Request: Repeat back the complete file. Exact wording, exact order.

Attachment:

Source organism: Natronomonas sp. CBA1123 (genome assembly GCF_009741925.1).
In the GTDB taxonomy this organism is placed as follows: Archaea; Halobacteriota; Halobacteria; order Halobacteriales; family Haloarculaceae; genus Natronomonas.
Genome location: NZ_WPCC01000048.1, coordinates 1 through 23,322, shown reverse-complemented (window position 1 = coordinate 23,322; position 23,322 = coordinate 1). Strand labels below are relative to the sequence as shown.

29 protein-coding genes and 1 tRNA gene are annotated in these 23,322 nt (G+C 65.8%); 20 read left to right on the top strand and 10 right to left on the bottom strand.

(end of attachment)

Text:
Source organism: Natronomonas sp. CBA1123 (genome assembly GCF_009741925.1).
In the GTDB taxonomy this organism is placed as follows: Archaea; Halobacteriota; Halobacteria; order Halobacteriales; family Haloarculaceae; genus Natronomonas.
Genome location: NZ_WPCC01000048.1, coordinates 1 through 23,322, shown reverse-complemented (window position 1 = coordinate 23,322; position 23,322 = coordinate 1). Strand labels below are relative to the sequence as shown.

29 protein-coding genes and 1 tRNA gene are annotated in these 23,322 nt (G+C 65.8%); 20 read left to right on the top strand and 10 right to left on the bottom strand.